Currently, I am a postdoctoral researcher in the Mathematics Department at the University of Arizona, though broadly, I would describe myself as an educator and applied mathematician. Teaching mathematics is and will forever be my passion, and I am continually striving to become a more effective teacher by building and applying new tools and skills to motivate students both inside and outside of the classroom. To that end, I look to provide opportunities for students to gain research experience. Currently, I am working with two undergraduates, where my research is focused on network theory and network analysis. Specifically, I am looking to develop new computational techniques to model, analyze, and explore relational data. . If you would like to know more about my background or work, please check out my CV or publications. Additional information about my teaching philosophy, research background, and diversity stance can be found by checking out my statements.
Email firstname.lastname@example.org Office Telephone (520) 621-6870 Office MATH 319 Office Hours (Spring 2021) Tues: 1pm - 12pm (Zoom) Wed: 1pm - 2pm (Zoom) Thurs: 1pm - 2pm (Zoom) Or by appointment (All times are in MST)
Durón C. (2021). Linear Algebra, Computational. In Wiley StatsRef: Statistics Reference Online. Davidian, M., Kenett, R.S., Longford, N.T., Molenberghs, G., Piegorsch, W.W., and Ruggeri, F., eds. Chichester: John Wiley & Sons. 2021; Article No. stat00459.pub2. doi:10.1002/9781118445112.stat00459.pub2.
Durón C. (2020). Heatmap Centrality: A New Measure to Identify Super-Spreader Nodes in Scale-Free Networks. PLoS ONE, 15(7): e0235690. doi: 10.1371/journal.pone.0235690
Durón C., Pan Y, Gutmann DH, Hardin J, Radunskaya A. Variability of Betweenness Centrality and Its Effect on Identifying Essential Genes. Bulletin of Mathematical Biology. 2019; 81(9):3655‐3673. doi:10.1007/s11538-018-0526-z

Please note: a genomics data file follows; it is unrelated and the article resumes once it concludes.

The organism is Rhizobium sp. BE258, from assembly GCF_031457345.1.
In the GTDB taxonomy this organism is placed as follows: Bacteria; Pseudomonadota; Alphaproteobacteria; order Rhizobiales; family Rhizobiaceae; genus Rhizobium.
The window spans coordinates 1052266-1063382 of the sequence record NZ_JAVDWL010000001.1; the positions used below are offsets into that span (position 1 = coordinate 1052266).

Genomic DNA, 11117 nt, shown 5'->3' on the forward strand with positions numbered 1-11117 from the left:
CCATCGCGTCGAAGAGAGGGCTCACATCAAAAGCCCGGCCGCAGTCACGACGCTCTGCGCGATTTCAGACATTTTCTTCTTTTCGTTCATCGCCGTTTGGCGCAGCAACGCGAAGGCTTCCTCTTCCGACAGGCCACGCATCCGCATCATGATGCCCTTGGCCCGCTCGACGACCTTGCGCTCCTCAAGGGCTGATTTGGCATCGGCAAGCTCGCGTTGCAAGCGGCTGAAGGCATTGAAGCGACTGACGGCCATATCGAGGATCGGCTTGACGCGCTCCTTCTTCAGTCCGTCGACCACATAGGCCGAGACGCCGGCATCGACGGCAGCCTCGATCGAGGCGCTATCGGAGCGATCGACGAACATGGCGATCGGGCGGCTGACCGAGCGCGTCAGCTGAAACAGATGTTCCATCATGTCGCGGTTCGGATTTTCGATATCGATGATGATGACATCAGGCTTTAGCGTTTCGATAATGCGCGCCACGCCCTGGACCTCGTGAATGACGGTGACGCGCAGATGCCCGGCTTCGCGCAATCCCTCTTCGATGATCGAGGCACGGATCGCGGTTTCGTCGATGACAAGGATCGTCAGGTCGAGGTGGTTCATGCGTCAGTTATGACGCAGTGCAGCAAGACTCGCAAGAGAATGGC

Dissertation: Durón C. The Distribution of Betweenness Centrality in Exponential Random Graph Models. ProQuest on May 18, 2019.
Alternatively, my publications can be found on my Google Scholar profile.
Current Course Information (Loading...)
DATA/MATH 363 will be using your background in the natural or social sciences, the humanities, or engineering and your previous knowledge of algebra, calculus and linear algebra to consider the issues of collection, model derivation and analysis, interpretation, explanation, and presentation of data. The objective of this course is to take advantage of the coherent body of knowledge provided by statistical theory having an eye consistently on the application of the subject. This approach will allow you to extend your ability to use methods in data science beyond those given in the course.
Syllabus | Normal Dist | Student's t Dist | F Dist | Chi-Squared Dist
Past Courses (Loading...)
Fall 2020 – University of Arizona
This course is a continuation of MATH 122B or MATH 125 that will examine the techniques of symbolic and numerical integration, applications of the definite integral to geometry, physics, economics, and probability; differential equations from a numerical, graphical, and algebraic point of view; modeling using differential equations, approximations by Taylor series.
This course acts as an introduction to the basic techniques of numerical analysis and provides insight into both the theory and algorithms for fundamental mathematical problems associated with systems of equations, optimization, and approximation of functions. The course assumes familiarity with linear algebra and calculus, and requires the use of the programming language, MATLAB.
Statistics is the field of study involving (1) the collection, summarization, and analysis of data; and (2) the drawing of inferences about a population from the examniation of a sample of the population. The goals of this course are to introduce each student to the practice of statistics and to provide an overview of common topics in statistical inference.
MATH 122B is a 4-unit course, during which students will be challenged to develop their calculus-related understanding, problem-solving, and modeling skills.
This course is designed as a complement to MATH 120R. Students enrolled in the course will participate in a weekly problem session pertaining to material covered in MATH 120R. Concurrent registration in MATH 120R is required.